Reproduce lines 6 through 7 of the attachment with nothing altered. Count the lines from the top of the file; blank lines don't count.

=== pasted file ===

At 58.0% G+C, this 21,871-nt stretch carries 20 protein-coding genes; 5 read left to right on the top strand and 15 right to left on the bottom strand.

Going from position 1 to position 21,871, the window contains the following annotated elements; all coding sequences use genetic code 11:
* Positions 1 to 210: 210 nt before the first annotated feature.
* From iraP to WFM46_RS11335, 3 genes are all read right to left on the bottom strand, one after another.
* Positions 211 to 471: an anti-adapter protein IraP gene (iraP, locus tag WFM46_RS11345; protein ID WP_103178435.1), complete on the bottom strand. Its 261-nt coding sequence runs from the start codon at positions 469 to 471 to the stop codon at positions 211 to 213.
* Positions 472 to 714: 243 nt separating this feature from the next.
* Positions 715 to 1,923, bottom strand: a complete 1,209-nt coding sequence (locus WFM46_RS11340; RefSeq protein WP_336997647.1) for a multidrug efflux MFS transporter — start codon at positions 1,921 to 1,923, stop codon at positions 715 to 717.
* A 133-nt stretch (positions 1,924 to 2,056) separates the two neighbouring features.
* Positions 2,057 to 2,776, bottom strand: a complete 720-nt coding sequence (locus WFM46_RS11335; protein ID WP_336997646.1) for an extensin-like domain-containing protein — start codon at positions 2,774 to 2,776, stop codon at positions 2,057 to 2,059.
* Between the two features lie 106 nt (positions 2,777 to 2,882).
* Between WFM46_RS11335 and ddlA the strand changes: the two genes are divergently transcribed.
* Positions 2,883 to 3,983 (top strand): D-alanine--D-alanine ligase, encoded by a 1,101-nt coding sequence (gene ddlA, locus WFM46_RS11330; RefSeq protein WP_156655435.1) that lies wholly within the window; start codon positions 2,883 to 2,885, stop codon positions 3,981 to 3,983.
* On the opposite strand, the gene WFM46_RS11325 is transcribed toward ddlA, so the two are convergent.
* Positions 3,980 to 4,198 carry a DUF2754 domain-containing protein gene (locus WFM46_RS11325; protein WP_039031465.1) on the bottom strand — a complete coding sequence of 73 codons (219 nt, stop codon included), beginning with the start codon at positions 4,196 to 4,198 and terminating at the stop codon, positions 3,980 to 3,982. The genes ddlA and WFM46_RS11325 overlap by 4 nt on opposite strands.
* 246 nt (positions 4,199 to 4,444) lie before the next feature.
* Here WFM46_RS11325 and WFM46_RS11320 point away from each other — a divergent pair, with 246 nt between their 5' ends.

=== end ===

* Positions 472 to 714: 243 nt separating this feature from the next.
* Positions 715 to 1,923, bottom strand: a complete 1,209-nt coding sequence (locus WFM46_RS11340; RefSeq protein WP_336997647.1) for a multidrug efflux MFS transporter — start codon at positions 1,921 to 1,923, stop codon at positions 715 to 717.